Some of the oldest known remains of a polar bear have been uncovered by scientists in the Arctic.
The 23cm-long jawbone is thought to have belonged to a female bear 110,000 or even 130,000 years ago.
Scientists are excited because it was thought polar bears had been around for less than 100,000 years.
Loads of people are worried the beasts could be at risk from climate change, but experts say the bone suggests they can survive warmer environments.
Tests are being carried out on the jawbone, which was pulled from rocks on a narrow strip of land on a group of islands in the Arctic called Svalbard.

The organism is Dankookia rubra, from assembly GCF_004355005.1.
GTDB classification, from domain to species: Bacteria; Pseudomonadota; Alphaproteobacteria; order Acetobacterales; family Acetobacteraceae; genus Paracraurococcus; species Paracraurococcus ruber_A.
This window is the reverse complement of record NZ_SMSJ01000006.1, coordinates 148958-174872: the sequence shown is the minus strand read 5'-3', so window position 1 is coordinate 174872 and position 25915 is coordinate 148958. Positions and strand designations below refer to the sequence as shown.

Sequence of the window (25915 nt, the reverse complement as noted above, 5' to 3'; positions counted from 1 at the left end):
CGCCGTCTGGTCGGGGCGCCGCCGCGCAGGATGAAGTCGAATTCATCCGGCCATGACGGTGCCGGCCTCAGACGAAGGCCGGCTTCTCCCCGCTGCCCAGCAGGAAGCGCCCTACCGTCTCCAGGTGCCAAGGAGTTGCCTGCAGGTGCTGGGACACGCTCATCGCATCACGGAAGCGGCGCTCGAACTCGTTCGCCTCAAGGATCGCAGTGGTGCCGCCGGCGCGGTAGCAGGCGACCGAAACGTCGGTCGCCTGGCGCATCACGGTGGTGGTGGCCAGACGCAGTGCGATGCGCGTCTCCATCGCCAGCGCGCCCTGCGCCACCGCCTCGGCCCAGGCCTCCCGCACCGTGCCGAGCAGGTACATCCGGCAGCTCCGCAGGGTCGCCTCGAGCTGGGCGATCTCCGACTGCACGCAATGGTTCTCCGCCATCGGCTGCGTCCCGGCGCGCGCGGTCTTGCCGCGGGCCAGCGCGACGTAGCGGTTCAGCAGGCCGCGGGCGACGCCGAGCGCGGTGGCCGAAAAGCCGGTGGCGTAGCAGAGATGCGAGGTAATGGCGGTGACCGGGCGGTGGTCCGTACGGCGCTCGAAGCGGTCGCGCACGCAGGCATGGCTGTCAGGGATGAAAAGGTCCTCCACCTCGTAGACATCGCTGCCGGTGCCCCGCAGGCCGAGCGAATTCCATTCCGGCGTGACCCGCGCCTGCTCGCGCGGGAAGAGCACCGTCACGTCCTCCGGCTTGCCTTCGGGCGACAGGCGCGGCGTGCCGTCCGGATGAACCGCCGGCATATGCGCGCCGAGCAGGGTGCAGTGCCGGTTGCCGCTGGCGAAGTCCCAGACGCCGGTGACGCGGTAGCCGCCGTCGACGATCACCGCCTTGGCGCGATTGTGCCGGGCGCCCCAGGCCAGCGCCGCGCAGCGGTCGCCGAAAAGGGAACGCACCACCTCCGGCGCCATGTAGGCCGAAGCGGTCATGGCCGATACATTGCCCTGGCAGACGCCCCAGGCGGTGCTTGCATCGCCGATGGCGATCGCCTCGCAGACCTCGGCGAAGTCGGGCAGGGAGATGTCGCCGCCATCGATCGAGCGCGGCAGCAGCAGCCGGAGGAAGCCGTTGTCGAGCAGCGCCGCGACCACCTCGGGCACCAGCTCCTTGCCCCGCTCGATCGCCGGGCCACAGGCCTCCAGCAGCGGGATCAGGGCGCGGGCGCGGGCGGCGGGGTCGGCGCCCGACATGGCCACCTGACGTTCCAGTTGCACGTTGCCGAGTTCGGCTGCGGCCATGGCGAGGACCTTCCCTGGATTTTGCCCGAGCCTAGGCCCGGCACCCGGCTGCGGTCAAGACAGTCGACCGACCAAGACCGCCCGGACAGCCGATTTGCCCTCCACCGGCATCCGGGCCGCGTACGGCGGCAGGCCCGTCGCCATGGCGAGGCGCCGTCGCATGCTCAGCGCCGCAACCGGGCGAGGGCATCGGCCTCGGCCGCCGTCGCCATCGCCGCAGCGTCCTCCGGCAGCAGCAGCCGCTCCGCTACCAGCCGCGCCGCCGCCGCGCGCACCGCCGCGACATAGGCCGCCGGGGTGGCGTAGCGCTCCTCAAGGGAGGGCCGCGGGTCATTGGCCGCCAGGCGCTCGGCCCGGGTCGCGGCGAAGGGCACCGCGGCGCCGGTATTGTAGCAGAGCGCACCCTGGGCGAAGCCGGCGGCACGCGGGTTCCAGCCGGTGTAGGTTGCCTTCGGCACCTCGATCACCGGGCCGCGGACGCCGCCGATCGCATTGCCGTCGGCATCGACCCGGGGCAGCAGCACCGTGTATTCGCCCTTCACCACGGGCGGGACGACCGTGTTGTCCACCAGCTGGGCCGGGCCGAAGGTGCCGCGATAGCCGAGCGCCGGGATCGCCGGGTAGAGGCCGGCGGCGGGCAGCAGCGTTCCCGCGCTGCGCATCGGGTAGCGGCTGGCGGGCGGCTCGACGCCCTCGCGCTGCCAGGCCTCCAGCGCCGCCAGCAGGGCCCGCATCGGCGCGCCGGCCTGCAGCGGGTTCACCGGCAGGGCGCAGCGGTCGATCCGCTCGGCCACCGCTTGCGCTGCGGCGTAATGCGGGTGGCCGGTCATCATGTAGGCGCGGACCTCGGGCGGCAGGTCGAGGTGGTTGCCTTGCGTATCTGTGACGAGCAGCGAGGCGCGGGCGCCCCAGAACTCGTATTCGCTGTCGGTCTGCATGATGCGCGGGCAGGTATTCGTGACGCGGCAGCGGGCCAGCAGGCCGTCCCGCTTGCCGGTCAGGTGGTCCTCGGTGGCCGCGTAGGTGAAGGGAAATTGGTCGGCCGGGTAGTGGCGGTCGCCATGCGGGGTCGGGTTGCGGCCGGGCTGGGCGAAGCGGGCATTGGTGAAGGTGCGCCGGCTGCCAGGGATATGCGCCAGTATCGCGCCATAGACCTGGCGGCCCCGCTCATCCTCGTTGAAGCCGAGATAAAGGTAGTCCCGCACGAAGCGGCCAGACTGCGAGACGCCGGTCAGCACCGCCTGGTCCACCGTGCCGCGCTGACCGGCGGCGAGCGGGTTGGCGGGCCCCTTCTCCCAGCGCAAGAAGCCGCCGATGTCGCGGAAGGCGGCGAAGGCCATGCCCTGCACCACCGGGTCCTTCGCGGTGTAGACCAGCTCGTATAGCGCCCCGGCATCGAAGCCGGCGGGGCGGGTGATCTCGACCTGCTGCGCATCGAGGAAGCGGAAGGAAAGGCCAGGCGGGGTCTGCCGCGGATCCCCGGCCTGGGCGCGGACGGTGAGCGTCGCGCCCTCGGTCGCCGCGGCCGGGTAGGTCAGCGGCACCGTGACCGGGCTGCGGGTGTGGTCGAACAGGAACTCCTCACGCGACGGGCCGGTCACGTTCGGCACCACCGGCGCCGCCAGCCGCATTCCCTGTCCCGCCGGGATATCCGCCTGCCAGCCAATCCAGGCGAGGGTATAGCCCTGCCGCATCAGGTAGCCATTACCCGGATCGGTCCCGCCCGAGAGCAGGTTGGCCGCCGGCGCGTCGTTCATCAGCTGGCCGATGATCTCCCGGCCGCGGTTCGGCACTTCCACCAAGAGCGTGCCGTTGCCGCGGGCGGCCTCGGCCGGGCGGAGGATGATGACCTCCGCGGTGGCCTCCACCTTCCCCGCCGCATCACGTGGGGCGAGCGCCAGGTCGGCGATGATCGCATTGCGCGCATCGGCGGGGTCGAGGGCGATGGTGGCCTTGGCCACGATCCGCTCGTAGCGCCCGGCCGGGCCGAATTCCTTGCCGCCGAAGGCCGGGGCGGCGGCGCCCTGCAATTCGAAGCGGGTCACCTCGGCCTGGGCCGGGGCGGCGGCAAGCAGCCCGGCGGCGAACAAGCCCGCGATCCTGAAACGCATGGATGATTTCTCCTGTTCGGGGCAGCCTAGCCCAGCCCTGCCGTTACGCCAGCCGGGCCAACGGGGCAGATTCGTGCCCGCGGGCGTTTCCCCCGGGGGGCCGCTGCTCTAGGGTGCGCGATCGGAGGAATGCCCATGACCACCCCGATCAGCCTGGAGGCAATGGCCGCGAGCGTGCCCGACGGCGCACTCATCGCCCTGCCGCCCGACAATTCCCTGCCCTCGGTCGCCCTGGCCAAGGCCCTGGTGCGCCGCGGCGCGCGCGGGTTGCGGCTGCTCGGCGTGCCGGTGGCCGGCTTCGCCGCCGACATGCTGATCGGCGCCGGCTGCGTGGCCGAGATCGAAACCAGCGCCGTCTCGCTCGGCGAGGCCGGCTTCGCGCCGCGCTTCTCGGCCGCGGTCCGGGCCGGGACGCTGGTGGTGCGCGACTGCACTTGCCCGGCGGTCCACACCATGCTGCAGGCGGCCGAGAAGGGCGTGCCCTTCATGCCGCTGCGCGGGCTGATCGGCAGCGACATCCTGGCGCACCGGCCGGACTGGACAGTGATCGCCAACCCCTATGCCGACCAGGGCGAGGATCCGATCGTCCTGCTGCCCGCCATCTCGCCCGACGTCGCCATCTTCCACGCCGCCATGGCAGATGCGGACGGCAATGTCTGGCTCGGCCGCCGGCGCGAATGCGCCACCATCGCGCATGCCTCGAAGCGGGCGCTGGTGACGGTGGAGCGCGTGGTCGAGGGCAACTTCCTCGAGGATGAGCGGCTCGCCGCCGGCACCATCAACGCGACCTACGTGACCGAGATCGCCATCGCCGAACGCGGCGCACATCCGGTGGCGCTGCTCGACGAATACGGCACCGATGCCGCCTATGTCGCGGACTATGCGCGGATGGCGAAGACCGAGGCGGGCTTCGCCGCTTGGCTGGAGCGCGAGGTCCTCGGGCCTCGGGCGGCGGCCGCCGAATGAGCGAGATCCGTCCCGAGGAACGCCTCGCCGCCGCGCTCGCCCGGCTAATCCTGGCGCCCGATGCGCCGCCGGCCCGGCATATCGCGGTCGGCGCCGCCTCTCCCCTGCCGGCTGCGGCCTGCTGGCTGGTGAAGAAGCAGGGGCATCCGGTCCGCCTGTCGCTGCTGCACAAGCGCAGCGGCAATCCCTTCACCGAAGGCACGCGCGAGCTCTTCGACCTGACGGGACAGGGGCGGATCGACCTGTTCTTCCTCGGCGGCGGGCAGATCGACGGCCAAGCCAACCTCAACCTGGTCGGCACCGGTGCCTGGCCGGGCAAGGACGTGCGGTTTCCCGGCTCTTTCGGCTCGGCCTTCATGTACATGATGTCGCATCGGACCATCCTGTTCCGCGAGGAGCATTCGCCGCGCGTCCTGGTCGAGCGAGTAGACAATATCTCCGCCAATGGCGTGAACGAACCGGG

One of the scientists examing the bone, called Professor Ingolfsson, said the bone was very well-preserved which would help them find out how big the jaw and teeth were.
"We've compared all this, both to fossil and recent materials, and there's no question it's a polar bear," he added.